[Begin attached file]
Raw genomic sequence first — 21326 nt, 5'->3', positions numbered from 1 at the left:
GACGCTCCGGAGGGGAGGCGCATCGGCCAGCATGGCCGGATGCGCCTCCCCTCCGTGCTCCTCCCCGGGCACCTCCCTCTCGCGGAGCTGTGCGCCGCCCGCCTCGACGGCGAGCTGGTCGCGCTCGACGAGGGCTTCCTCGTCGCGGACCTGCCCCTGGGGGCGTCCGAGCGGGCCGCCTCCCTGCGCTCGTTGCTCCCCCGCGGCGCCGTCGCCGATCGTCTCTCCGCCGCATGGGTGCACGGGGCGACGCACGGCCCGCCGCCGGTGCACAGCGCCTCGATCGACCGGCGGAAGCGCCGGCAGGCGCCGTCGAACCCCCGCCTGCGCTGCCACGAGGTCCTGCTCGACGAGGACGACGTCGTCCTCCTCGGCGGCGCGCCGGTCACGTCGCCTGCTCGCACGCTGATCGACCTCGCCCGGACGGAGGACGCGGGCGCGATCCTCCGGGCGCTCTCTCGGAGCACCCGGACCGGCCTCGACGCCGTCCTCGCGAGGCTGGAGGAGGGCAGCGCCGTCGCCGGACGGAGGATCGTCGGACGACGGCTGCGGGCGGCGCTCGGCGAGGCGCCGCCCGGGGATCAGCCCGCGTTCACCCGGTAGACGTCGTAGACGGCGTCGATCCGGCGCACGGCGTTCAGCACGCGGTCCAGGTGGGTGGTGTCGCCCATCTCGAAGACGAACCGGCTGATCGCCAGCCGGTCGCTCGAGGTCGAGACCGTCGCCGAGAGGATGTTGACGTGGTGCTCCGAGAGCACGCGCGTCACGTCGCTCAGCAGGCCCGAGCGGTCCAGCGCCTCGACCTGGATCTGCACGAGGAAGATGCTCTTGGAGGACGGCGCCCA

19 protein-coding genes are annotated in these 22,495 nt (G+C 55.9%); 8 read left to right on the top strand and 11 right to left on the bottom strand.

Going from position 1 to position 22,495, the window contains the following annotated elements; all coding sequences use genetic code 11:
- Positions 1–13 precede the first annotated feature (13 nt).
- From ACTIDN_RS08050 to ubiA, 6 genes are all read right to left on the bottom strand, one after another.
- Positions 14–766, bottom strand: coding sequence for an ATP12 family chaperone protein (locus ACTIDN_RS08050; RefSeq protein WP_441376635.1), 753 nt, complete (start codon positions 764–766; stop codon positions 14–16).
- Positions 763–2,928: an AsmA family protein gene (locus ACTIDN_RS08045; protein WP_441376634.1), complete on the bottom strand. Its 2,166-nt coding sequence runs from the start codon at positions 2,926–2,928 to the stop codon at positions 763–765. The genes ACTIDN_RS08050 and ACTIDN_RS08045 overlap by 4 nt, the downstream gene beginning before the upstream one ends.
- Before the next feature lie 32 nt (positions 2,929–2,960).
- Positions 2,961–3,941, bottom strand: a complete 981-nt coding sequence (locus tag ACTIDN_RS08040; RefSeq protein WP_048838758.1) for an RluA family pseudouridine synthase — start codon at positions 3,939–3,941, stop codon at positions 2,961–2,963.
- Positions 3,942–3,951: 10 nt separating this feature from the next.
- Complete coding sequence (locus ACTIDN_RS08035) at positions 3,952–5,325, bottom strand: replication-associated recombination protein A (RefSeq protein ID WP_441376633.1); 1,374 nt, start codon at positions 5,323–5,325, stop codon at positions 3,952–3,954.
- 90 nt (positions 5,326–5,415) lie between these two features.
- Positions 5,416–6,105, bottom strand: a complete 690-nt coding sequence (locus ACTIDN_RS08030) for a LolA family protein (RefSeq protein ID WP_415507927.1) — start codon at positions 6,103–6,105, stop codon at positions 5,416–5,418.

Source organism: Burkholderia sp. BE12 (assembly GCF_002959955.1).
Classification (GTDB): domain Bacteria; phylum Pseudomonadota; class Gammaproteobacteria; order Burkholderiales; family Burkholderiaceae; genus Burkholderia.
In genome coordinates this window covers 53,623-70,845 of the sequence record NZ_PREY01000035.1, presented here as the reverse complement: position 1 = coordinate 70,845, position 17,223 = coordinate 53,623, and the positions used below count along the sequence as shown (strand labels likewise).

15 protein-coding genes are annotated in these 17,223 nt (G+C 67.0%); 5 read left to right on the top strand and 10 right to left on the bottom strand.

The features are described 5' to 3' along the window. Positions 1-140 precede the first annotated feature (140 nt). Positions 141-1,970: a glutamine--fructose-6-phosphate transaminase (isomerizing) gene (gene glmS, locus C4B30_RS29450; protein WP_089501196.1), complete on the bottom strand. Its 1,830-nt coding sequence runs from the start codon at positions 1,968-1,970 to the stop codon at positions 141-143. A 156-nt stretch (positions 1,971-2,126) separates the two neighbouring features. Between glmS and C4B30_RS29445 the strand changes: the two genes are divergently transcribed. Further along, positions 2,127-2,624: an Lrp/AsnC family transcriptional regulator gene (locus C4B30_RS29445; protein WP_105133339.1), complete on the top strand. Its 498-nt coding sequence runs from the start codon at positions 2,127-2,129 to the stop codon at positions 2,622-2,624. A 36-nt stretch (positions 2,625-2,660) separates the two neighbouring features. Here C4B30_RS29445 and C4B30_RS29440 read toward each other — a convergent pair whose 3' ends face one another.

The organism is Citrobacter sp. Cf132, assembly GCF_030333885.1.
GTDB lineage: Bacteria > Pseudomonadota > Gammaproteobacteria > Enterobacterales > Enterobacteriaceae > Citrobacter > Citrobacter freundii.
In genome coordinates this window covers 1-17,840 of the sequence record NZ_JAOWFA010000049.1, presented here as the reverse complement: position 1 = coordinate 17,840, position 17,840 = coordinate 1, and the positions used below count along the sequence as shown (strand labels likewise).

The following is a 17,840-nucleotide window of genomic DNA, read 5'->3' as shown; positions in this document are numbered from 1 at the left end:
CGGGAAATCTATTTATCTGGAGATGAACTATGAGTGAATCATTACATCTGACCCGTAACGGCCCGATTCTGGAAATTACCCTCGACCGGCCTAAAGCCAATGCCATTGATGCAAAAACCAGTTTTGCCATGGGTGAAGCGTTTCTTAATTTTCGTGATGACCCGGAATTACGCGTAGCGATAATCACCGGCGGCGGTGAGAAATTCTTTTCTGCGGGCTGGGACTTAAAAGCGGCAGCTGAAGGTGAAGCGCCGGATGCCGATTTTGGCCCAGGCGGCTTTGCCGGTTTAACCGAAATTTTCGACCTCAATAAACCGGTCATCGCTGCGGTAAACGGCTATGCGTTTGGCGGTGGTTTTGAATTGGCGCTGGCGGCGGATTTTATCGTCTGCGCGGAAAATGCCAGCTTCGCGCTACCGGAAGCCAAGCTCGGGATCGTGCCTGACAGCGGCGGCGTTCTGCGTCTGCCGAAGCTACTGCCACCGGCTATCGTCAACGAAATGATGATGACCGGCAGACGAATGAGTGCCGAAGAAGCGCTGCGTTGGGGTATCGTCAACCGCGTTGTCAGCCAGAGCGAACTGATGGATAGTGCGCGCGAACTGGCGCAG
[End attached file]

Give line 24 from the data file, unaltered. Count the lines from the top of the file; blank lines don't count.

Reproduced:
CGGGAAATCTATTTATCTGGAGATGAACTATGAGTGAATCATTACATCTGACCCGTAACGGCCCGATTCTGGAAATTACCCTCGACCGGCCTAAAGCCAATGCCATTGATGCAAAAACCAGTTTTGCCATGGGTGAAGCGTTTCTTAATTTTCGTGATGACCCGGAATTACGCGTAGCGATAATCACCGGCGGCGGTGAGAAATTCTTTTCTGCGGGCTGGGACTTAAAAGCGGCAGCTGAAGGTGAAGCGCCGGATGCCGATTTTGGCCCAGGCGGCTTTGCCGGTTTAACCGAAATTTTCGACCTCAATAAACCGGTCATCGCTGCGGTAAACGGCTATGCGTTTGGCGGTGGTTTTGAATTGGCGCTGGCGGCGGATTTTATCGTCTGCGCGGAAAATGCCAGCTTCGCGCTACCGGAAGCCAAGCTCGGGATCGTGCCTGACAGCGGCGGCGTTCTGCGTCTGCCGAAGCTACTGCCACCGGCTATCGTCAACGAAATGATGATGACCGGCAGACGAATGAGTGCCGAAGAAGCGCTGCGTTGGGGTATCGTCAACCGCGTTGTCAGCCAGAGCGAACTGATGGATAGTGCGCGCGAACTGGCGCAG